3. Check underneath the car for rust; too much rust might be signs of a salvaged wreck that’s sat around a long time. Umm, no bueno.
    4. Check the VIN tags on the car(dash, hood, doors, trunk) to make sure they all match. Inconsistencies signal a salvaged vehicle. This is an old dealer trick. There, I feel better now.

    • Anonymous

       So simple, even a woman could do it!

      (not snarking, this is great advice)

    • Lucca

      I think her point was that she went about it all wrong. The title is “How NOT to buy a used car…”

    • http://www.facebook.com/jade.orlich Jade Mitchell

      None of these tips are very good.

      You don’t ask for the Carfax on a sub-$10,000 car (do it independently, if at all) – it makes you look like an amateur. Carfax says that you should “ask for the Carfax” because it makes them money.

      Hearing “mismatched metals is bad” is a first. If they are mismatched, it means that the part has been replaced. Buying a car that has been maintained and repaired when necessary is desirable.

      Inconsistencies with the VIN mean that the part has been replaced. Inconsistencies absolutely do not signal a salvaged vehicle.

      Two identical vehicles – the VIN on one of the engines does not match the dash. The other does. The former would be more desirable (from a longevity/reliability standpoint), because it has had it’s engine replaced at some point.

  • http://www.facebook.com/jade.orlich Jade Mitchell

     Befriend a mechanic. Go to one of those smaller shops – learn his/her name, and go there as often as possible. (oil changes, wiper blades, that little rattling sound, etc.)

    When you’re buying your next car, you’ll have someone in your corner that can look at the vehicle before purchase and tell you if it’s a good deal. Not to mention, they’ll be more inclined to tell you that the “$500 repair you need” to get the car running can also be performed by adjusting a few bolts – on the house. :) -be sure to tip!

    Make sure to use the term “out the door” as well – dealers hate it. This price reflects the sale price of the vehicle, taxes, and all other fees. If you find something you REALLY like, take down the make and model and search AutoTrader and Craigslist – you can probably find the same thing for a bit cheaper.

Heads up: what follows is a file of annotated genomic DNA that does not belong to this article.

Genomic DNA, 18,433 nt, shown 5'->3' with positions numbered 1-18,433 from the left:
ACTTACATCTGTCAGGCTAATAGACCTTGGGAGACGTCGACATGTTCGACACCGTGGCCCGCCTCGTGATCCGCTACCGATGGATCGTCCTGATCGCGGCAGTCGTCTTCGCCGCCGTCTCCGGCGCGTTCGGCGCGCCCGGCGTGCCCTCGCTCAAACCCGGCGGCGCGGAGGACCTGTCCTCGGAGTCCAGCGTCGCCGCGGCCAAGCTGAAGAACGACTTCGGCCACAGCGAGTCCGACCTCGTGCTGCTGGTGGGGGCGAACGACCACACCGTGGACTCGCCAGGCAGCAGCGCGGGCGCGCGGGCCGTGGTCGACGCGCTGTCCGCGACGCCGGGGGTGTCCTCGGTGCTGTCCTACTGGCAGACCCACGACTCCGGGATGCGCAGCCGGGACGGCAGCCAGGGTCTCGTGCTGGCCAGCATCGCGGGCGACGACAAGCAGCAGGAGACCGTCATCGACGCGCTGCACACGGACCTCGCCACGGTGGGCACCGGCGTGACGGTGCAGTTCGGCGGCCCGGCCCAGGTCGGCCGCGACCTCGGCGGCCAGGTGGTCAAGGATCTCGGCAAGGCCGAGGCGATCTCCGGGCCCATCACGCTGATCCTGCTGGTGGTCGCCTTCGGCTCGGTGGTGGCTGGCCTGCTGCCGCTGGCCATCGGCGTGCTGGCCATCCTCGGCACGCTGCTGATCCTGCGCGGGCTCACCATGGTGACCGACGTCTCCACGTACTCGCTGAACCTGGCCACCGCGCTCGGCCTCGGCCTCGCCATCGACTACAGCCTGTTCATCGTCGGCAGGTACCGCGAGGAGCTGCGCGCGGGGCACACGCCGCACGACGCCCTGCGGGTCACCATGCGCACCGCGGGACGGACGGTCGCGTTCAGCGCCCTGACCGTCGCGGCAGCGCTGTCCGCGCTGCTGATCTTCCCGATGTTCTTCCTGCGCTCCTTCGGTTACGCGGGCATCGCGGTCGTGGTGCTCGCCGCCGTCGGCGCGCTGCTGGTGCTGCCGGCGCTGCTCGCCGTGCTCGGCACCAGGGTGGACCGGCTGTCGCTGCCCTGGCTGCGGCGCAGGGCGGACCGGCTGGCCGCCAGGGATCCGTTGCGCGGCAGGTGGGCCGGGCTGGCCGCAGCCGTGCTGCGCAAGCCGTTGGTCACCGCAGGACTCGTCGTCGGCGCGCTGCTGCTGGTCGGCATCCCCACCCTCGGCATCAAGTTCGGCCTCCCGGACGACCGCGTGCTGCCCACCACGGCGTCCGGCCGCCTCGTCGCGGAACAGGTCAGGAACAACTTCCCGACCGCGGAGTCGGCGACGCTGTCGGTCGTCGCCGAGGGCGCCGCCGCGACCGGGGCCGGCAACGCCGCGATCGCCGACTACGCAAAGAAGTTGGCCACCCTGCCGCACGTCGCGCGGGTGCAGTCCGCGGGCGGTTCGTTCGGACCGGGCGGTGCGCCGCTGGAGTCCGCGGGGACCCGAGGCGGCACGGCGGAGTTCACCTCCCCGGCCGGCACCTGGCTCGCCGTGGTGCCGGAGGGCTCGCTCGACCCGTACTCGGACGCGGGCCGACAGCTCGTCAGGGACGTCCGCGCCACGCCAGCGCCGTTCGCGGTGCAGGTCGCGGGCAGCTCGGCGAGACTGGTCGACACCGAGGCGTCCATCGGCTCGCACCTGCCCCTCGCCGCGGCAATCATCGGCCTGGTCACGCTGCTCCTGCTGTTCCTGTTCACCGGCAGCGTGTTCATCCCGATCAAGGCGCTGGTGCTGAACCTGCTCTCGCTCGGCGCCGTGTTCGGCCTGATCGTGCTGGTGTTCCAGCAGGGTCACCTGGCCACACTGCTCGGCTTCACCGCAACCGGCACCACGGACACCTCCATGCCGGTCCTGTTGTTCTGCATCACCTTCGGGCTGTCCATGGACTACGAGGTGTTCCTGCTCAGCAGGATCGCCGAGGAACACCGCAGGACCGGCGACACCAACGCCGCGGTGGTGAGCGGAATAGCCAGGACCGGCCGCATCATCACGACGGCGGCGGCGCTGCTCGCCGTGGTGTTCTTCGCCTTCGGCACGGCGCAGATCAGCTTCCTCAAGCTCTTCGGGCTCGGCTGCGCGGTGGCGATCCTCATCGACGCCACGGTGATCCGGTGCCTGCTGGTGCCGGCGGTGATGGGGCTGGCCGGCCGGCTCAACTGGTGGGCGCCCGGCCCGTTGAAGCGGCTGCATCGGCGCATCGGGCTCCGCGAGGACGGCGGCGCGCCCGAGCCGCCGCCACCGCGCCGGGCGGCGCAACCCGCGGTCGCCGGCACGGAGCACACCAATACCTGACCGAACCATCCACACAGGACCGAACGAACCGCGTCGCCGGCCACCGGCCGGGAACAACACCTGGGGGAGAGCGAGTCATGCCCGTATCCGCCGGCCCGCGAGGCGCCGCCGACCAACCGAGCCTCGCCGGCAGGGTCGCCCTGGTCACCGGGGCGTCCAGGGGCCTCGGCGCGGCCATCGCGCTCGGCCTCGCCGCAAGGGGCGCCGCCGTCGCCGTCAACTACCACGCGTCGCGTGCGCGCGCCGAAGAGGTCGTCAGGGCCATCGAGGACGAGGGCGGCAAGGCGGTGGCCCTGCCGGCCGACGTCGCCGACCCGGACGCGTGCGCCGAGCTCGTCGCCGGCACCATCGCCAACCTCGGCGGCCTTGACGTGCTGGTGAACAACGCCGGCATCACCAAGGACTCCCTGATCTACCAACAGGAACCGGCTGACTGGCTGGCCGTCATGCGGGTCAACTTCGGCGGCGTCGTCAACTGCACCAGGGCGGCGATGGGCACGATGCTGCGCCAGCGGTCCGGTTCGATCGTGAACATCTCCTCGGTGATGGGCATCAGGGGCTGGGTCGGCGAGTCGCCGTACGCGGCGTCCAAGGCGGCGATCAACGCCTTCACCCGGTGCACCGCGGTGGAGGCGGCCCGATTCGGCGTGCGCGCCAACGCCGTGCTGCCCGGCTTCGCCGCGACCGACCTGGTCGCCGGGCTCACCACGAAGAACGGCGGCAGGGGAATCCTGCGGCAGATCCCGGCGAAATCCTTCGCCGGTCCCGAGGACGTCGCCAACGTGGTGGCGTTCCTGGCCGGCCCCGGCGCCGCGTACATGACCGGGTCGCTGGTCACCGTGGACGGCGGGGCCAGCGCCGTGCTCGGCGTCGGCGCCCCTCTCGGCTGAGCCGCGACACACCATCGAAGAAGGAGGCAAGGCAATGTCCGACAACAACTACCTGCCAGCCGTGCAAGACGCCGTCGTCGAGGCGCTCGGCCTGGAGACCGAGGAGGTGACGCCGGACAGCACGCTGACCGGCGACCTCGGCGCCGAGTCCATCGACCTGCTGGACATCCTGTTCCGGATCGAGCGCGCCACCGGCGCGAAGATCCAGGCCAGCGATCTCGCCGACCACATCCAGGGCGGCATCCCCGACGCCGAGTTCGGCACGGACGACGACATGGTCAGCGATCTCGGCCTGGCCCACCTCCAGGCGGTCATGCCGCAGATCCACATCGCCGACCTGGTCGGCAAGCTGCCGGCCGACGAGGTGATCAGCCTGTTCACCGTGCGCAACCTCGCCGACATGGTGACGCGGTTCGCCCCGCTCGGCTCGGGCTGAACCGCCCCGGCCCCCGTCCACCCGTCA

Best of luck!

    • Anonymous

      Love the befriend a mechanic advice! Might be a little difficult to do when I have yet to buy my first car! Haha

      • http://www.facebook.com/jade.orlich Jade Mitchell

         :)

        Always worth it, though! Slipping the guy who changes your oil (when you have oil to change) a fiver can pay off exponentially.

  • sychan

    This was absolutely the most hilarious thing I’ve read. And because I have a brain, I wasn’t offended, like some women. It’s a guide, on How NOT to buy a used car. Which means, don’t act like a ditz. Not saying all women ARE ditz.

    • Anonymous

       If the advice is “don’t be a ditz” and women aren’t the only ones who need to be told, why is the subtitle “A Single Girl’s Guide”?

      • Awfully_Aud

         It’s subtitled “A Single Girl’s Guide” because unfortunately, lots of women still get treated like idiots or ignored when they go car shopping without a male.
        She is not saying that she made the bad choice of car because she was female, but rather commenting on how the dealers treated her because she was female.

      • Anonymous

         But this isn’t just about how the dealers treated the author, it’s how she behaved herself.

        She made a budget that she didn’t stick to when she was distracted by something “pretty, shiny”. She says she didn’t ask for help because she’s a third-wave feminist. Since when is feminism about not using your resources just because they have a penis?

        These are fine mistakes to make. But attaching the subtitle made it about single girls in general and paints us poorly.

  • Lindsey

    I loved this. As a single lady buying a used car in Nova, I can relate.

  • Andrew Rowland

    Cannot believe a guy told you to get your dad or boyfriend on the phone to give you permission? Sight unseen, I might have sucker punched that guy in the face if I overheard him say that to a lady. What dealership was it? edit: not gonna stalk that guy, just dont want to give the dealership my bidness

    • http://twitter.com/HilarityInShoes Hilarity in Shoes

      It totally happened, exactly like that. I left out that they also employed some subterfuge to keep my wallet so I had to drive back the next day and get it. It was some VW dealership in Springfield (the armpit of the DC metro area). 

  • NOVA

    Being a woman from Tysons Corner, I couldn’t relate to this article anymore. I loved it!

  • Michaelwg

    This was outstanding.

  • Waicool

     its a jeep thing… i never did understand.   i enjoyed the stick up your ass part the best.